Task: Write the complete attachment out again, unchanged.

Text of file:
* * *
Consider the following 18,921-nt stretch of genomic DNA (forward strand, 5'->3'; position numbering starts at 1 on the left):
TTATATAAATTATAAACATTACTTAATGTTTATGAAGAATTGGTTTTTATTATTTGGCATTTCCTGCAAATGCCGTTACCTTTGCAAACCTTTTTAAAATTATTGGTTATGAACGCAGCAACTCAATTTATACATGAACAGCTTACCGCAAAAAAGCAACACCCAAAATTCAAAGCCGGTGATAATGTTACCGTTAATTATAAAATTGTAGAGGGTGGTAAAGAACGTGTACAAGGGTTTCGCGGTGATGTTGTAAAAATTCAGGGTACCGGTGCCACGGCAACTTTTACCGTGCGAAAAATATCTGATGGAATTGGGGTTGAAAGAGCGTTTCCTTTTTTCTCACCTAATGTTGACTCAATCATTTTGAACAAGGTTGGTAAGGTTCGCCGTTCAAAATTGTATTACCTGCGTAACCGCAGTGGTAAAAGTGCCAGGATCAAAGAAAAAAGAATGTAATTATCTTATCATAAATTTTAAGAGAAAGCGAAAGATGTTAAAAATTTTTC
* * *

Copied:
Consider the following 18,921-nt stretch of genomic DNA (forward strand, 5'->3'; position numbering starts at 1 on the left):
TTATATAAATTATAAACATTACTTAATGTTTATGAAGAATTGGTTTTTATTATTTGGCATTTCCTGCAAATGCCGTTACCTTTGCAAACCTTTTTAAAATTATTGGTTATGAACGCAGCAACTCAATTTATACATGAACAGCTTACCGCAAAAAAGCAACACCCAAAATTCAAAGCCGGTGATAATGTTACCGTTAATTATAAAATTGTAGAGGGTGGTAAAGAACGTGTACAAGGGTTTCGCGGTGATGTTGTAAAAATTCAGGGTACCGGTGCCACGGCAACTTTTACCGTGCGAAAAATATCTGATGGAATTGGGGTTGAAAGAGCGTTTCCTTTTTTCTCACCTAATGTTGACTCAATCATTTTGAACAAGGTTGGTAAGGTTCGCCGTTCAAAATTGTATTACCTGCGTAACCGCAGTGGTAAAAGTGCCAGGATCAAAGAAAAAAGAATGTAATTATCTTATCATAAATTTTAAGAGAAAGCGAAAGATGTTAAAAATTTTTC